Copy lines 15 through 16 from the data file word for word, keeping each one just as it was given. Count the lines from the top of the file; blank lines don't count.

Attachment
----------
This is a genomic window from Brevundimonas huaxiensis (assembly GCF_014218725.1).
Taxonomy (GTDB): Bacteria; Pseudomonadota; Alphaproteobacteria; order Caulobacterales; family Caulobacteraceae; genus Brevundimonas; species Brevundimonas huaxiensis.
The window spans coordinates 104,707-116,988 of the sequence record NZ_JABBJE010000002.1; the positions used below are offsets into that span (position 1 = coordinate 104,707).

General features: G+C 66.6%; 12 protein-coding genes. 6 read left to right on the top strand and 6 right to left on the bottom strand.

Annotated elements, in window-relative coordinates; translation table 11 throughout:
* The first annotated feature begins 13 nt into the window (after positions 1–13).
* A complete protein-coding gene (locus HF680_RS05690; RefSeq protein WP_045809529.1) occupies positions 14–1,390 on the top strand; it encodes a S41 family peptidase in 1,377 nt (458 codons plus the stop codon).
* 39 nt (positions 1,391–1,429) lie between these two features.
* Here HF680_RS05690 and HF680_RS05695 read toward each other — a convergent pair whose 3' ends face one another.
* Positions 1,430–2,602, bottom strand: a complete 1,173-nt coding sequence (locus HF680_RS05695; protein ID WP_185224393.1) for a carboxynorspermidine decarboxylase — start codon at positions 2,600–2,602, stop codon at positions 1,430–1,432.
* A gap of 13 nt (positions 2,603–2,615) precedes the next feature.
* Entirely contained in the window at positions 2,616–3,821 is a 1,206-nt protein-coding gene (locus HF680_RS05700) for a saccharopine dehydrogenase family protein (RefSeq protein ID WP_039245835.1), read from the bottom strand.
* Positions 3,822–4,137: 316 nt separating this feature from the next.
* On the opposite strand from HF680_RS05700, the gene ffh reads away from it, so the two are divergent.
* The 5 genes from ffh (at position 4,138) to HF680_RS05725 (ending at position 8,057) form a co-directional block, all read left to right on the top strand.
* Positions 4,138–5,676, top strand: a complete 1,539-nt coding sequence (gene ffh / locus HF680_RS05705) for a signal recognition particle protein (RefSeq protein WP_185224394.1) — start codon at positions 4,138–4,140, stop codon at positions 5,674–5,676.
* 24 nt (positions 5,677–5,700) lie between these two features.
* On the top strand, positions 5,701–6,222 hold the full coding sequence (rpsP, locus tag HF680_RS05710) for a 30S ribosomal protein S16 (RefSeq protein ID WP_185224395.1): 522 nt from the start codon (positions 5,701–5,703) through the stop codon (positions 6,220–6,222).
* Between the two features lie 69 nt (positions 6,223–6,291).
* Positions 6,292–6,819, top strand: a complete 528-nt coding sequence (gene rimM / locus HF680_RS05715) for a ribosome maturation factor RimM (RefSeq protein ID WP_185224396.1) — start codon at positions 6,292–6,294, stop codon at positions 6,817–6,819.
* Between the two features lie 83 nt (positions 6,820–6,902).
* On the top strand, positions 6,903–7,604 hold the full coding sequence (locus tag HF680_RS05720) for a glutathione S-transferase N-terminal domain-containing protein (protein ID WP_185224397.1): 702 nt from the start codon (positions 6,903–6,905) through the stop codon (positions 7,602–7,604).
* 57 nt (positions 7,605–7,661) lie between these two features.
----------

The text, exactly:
* The 5 genes from ffh (at position 4,138) to HF680_RS05725 (ending at position 8,057) form a co-directional block, all read left to right on the top strand.
* Positions 4,138–5,676, top strand: a complete 1,539-nt coding sequence (gene ffh / locus HF680_RS05705) for a signal recognition particle protein (RefSeq protein WP_185224394.1) — start codon at positions 4,138–4,140, stop codon at positions 5,674–5,676.